A taxing issue

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A taxing issue

The government’s move to lower the income tax base by 2 percent to spur consumer and corporate spending has hit a snag amid complaints that it will provide yet another tax break for the rich. Opposition parties honed their rallying cry against a tax cut that works in favor of the wealthy, emboldened by encouragement from an unexpected corner.

Prime Minister Chung Un-chan, a former economist, recently said in a legislative appearance that he personally thinks “the government should reconsider its plan to reduce the income tax base.”

Politicians from the ruling and opposition parties are said to be tilting toward keeping the tax rate level unchanged for the top bracket - those whose earnings exceed 88 million won ($76,100) - in hopes that they can avoid a populist outcry.

Income taxes are levied in the range of 8 percent to 35 percent based on earnings.

Instead of using a political trick, politicians should take heed to a plausible solution offered by the Korea Development Institute.

The state-run think tank proposes a hike in the property tax in proportion to the cut in income tax. It suggests that this type of policy mix will aid tax efficacy and average household wealth in the longer run.

Some might jump at the mention of an adjustment in property tax due to the nightmarish experiment with the comprehensive real estate tax. But increases in the ad valorem tax are unavoidable.

Tax revenues from real estate mostly come from property transactions, and the share from tax levied on the owner according to the value of his or her property is unreasonably low when compared to advanced economies. Property tax, compared to other direct taxes, is relatively weak in affecting inflationary pressure and less burdensome on overall income.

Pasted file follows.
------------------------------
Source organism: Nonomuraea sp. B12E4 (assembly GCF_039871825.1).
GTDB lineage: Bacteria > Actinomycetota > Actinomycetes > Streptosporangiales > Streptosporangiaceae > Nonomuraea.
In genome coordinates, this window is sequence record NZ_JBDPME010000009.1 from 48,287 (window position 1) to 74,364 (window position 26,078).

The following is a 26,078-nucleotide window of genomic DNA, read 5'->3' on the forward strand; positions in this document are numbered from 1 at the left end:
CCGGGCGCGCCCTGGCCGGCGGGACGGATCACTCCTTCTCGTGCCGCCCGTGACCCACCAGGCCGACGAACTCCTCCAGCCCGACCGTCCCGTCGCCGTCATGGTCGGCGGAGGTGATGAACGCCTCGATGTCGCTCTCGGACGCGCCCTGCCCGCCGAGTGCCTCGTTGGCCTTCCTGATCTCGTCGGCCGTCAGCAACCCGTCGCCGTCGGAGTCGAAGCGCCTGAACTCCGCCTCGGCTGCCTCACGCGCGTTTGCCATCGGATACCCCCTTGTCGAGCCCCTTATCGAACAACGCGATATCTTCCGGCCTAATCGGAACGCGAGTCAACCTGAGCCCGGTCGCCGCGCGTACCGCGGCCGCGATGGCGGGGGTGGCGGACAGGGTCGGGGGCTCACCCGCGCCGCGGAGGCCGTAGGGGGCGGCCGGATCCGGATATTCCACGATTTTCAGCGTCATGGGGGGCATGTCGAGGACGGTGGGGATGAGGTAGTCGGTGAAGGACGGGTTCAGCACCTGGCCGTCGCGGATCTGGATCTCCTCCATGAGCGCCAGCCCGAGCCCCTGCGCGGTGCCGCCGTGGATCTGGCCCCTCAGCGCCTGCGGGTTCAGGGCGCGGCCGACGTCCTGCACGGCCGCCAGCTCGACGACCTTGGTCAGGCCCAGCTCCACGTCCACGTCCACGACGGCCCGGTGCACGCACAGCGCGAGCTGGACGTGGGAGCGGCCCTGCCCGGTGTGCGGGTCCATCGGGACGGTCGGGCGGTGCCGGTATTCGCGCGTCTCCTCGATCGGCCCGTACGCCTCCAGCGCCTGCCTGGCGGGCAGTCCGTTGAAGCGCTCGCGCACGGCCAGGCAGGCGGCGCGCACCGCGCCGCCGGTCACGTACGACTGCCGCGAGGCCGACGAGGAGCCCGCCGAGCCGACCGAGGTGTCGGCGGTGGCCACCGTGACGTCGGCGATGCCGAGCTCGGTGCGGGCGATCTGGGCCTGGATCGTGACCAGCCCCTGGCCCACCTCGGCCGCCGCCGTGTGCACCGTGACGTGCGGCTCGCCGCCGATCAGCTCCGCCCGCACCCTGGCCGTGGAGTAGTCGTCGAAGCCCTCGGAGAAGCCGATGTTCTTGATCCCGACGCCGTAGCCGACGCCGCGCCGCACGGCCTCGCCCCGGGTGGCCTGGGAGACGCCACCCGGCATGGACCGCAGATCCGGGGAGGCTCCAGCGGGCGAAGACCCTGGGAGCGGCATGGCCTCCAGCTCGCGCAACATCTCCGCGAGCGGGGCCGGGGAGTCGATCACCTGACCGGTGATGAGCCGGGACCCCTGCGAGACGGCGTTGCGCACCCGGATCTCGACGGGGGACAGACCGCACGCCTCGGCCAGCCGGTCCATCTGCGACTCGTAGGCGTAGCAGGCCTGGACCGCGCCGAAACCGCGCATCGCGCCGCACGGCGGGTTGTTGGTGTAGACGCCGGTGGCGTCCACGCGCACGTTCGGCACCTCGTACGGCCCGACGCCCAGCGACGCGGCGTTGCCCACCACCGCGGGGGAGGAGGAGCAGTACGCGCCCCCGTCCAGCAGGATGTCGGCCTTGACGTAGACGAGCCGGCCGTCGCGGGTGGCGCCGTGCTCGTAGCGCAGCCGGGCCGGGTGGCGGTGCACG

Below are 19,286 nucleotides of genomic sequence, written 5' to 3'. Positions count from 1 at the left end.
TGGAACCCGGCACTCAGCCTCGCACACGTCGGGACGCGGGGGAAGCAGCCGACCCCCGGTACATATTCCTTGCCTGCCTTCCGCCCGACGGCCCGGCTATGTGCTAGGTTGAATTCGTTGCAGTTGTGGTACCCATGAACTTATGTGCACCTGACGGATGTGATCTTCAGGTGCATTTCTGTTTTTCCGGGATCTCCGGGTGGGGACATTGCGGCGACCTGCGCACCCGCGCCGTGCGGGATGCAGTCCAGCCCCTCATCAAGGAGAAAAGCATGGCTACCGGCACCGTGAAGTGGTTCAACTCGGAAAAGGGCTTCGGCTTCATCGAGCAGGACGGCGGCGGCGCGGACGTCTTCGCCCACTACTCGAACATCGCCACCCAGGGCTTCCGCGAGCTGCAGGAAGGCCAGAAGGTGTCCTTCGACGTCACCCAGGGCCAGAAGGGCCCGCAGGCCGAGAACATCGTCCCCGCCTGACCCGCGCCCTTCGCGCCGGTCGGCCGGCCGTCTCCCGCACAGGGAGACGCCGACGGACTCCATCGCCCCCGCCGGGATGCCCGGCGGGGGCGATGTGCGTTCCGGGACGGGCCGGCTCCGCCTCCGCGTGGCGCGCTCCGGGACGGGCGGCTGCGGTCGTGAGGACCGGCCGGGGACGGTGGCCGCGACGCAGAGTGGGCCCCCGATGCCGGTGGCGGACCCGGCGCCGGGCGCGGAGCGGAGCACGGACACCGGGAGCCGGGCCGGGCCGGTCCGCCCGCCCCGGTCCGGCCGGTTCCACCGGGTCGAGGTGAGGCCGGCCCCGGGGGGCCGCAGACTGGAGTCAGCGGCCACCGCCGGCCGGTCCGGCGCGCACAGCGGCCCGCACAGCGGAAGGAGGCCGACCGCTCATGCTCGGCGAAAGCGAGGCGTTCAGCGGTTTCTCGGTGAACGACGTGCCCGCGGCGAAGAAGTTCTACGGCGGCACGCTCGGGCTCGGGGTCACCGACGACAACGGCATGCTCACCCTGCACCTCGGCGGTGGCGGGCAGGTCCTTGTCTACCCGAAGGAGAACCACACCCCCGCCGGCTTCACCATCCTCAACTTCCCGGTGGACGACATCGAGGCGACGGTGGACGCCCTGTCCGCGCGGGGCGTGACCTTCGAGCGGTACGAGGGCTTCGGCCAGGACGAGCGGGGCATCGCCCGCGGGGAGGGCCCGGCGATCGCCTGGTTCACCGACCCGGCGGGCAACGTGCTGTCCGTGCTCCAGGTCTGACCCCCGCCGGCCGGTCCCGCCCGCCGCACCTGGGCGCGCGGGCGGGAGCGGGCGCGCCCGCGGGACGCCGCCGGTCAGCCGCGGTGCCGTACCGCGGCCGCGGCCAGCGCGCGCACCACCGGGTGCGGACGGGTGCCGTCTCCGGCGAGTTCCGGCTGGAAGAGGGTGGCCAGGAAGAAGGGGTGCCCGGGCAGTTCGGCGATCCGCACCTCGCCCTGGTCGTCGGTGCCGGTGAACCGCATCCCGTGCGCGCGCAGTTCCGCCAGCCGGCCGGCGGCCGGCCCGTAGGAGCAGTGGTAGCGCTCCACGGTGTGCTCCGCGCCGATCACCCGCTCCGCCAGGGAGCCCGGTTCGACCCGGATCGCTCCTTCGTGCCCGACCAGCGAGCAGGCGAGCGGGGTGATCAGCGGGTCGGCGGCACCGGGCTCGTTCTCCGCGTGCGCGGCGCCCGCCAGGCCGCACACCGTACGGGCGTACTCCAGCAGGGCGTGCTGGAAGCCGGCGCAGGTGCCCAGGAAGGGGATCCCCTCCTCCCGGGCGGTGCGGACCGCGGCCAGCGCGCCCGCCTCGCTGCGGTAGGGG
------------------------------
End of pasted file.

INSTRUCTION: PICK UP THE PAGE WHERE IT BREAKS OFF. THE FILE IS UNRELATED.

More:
An income tax cut had been a campaign pledge of President Lee Myung-bak and the Grand National Party. Reduced payroll tax can give consumers greater leeway in spending and help spur growth. This issue should not succumb to a political turf war. The government and the ruling party must stick to their initial 2 percent cut in income tax and also examine adjustments in property tax.

Companies may protest a hike in taxes on industrial sites at a time when their investments play a crucial role in speeding up the lethargic economy. But they should be compensated with the planned cut in corporate income tax.

The government and politicians should study the KDI proposal and try to seek a workable solution instead of wasting time bickering.
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